Illness and burnout force RHAs to rely more on private agency nurses – Winnipeg Free Press

Private nursing agencies are hogging more of Manitoba’s health care budget as sick and tired nurses take more time off and competition drives up the province’s bill for temporary workers.

“Our nurses are burning out at a rate I’ve never seen before,” said Manitoba Nurses Union President Darlene Jackson. “We just don’t have the capacity to fill in if we don’t use agency nurses.”

On average, Manitoba’s five regional health authorities are spending 34 per cent more per month on private nurses than they did a year ago, despite the Progressive Conservative government’s efforts to wean itself off for-profit agencies.

MIKAELA MACKENZIE / WINNIPEG FREE PRESS KITS

In addition to pressure from private agencies, Manitoba is also in competition with other provinces making good deals in an effort to retain and attract nurses, said Darlene Jackson, president of the Manitoba Nurses Union.

Between April and August, health authorities spent a total of $22.8 million to cover nurse vacancies and absences, an average of $4.57 million per month, according to figures provided by Shared Health. . At this rate, the regions could top the $40.9 million that agency nurses cost the province in the 2021-22 fiscal year.

Nursing spending is growing fastest at Prairie Mountain Health, which serves residents of Brandon and rural communities that stretch from Treherne to the Saskatchewan border.

The region racked up an $8.6 million tab for private-for-profit nurses in the first five months of the fiscal year, about 70% of what the region spent on agency nurses in 2021- 2022. However, vacancy rates in the region have only increased by a few percentage points over the same period.

Nurses on the public payroll are stretched thin, Jackson said, adding that sick days are increasing, vacation requests are increasing and some nurses are simply deciding to leave.

“We have burnt-out nurses — who come to work exhausted — and can only maintain that speed and work environment for so long,” she said.

Prairie Mountain Health chief financial officer Dan McGregor said expenses for agency nurses are rising, in part, due to increased travel and mileage costs. Travel costs for agency nurses more than doubled to $4.2 million from a year ago as the health authority is forced to seek staff further afield.

Nurses in Prairie Mountain – like in most areas – were also encouraged to take time off during the summer, which likely contributed to higher monthly spending on agency workers in the first half of the year. .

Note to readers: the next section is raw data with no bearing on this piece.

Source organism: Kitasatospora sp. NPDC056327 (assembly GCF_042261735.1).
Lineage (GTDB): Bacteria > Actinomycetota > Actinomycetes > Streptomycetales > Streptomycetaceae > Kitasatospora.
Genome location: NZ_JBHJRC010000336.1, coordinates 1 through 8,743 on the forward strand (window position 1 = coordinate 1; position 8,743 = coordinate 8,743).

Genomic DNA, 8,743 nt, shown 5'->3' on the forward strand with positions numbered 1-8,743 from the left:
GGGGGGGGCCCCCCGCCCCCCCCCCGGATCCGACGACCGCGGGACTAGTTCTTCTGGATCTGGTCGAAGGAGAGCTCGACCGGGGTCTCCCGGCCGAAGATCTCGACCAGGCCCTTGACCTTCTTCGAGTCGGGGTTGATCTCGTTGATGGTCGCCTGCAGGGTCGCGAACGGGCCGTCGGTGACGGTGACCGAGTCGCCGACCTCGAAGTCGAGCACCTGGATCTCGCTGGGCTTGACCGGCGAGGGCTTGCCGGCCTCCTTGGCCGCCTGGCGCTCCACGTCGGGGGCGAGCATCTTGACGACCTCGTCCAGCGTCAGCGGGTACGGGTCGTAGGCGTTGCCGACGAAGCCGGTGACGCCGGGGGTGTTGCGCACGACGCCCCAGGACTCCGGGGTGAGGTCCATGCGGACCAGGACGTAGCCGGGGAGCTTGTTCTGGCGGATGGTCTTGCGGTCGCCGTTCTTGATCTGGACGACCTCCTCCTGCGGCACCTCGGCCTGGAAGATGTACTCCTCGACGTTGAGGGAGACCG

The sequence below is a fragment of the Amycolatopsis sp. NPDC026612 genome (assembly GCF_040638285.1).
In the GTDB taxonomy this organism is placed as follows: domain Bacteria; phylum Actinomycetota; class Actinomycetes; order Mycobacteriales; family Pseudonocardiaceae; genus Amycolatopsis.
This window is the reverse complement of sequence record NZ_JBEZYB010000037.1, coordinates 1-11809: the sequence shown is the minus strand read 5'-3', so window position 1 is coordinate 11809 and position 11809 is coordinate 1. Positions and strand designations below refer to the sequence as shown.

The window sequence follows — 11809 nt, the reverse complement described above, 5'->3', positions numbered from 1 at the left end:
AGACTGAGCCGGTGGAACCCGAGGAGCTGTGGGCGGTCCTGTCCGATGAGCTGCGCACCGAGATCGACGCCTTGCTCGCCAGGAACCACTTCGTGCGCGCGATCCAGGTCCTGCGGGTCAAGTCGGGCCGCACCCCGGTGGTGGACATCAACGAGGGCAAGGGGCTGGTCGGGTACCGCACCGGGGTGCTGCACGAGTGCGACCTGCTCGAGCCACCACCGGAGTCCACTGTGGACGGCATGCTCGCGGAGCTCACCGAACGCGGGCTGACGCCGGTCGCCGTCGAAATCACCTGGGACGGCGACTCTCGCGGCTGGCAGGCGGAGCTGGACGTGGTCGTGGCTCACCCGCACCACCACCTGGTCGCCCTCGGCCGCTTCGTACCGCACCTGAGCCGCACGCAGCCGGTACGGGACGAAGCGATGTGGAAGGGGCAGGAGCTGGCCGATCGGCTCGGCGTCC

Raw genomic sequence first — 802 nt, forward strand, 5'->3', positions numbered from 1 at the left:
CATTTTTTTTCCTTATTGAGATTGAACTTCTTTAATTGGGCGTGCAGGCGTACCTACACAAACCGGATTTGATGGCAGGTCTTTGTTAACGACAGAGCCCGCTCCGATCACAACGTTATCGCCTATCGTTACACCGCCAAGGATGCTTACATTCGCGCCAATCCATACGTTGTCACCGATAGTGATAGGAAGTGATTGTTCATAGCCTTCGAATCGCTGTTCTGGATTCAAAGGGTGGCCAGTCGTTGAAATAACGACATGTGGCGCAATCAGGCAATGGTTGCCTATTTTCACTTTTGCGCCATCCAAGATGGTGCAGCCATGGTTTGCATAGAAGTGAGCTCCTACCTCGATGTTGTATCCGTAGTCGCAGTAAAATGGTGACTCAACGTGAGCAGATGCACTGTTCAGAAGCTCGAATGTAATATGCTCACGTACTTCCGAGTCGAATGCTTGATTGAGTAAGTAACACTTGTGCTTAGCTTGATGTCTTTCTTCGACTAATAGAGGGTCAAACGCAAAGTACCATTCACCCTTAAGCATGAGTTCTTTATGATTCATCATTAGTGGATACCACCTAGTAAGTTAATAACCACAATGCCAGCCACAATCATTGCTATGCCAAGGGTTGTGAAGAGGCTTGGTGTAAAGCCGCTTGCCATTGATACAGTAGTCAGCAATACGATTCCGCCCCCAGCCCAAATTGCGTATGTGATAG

And while the region and province focus on increasing the number of public sector nurses, McGregor said agency workers are needed to keep sites staffed.

“The reality is that people can’t do that much overtime,” he said. “It’s unfortunate that we’re at this point where we have to go to the agency, but…that’s something we just can’t cut.

“We would put patients at risk or the service at risk.”

In Winnipeg, where spending for agency nurses rose 8.7 per cent, St. Boniface Hospital emergency physician Kristjan Thompson said nurses left the hospital due to unreasonable working conditions. and significant exhaustion and moral distress.

“Every doctor I work with (in the emergency department at St. Boniface Hospital) tells me this is the worst thing they’ve seen in their entire careers,” said Thompson, chairman of the board. administration of the advocacy group Doctors Manitoba, in a statement posted Monday on social media. . “Our hospital wards are full and as a result our emergency rooms are full of patients admitted waiting for a seat upstairs.”

Thompson was unavailable for an interview Monday, but said he would speak to reporters about the excruciating conditions at St. Boniface Hospital on Tuesday.

MIKE DEAL / FREE WINNIPEG PRESS KITS

St. Boniface Hospital emergency physician Kristjan Thompson said nurses left the hospital due to unreasonable working conditions, significant burnout and moral distress.

Nurses who leave the public sector for agencies often seek better work-life balance and higher pay. Agency staff can set their own schedules, avoid mandatory overtime, and will often receive per diem, mileage, or travel expenses if fired from home.

In addition to pressure from private agencies, Manitoba also competes with other provinces making compelling bids in an effort to retain and attract nurses, Jackson said.

“We are in a national shortage of nurses,” she said. “At this point, it really comes down to what an employer is willing to do and what they can spend to get agency nurses to where they are. We see some pretty stiff competition there.

“We’re in a national nursing shortage…It’s really at this point what an employer is willing to do and what they can spend to get agency nurses to where they are. “–Darlene Jackson

Health Minister Audrey Gordon was not made available for an interview on Monday. Previously, the minister said she wanted to see the number of nurses in the public system increase, but had not set a target for year-over-year reductions in agency spending for nurses. nurses.

Opposition health spokesman Uzoma Asagwara said the Tories were not doing enough to retain the nurses they had in the public health system.

“This government is spending money and investing money in all the wrong areas,” Asagwara said. “And it will have a negative impact on health care outcomes for Manitobans.

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Danielle DaSilva

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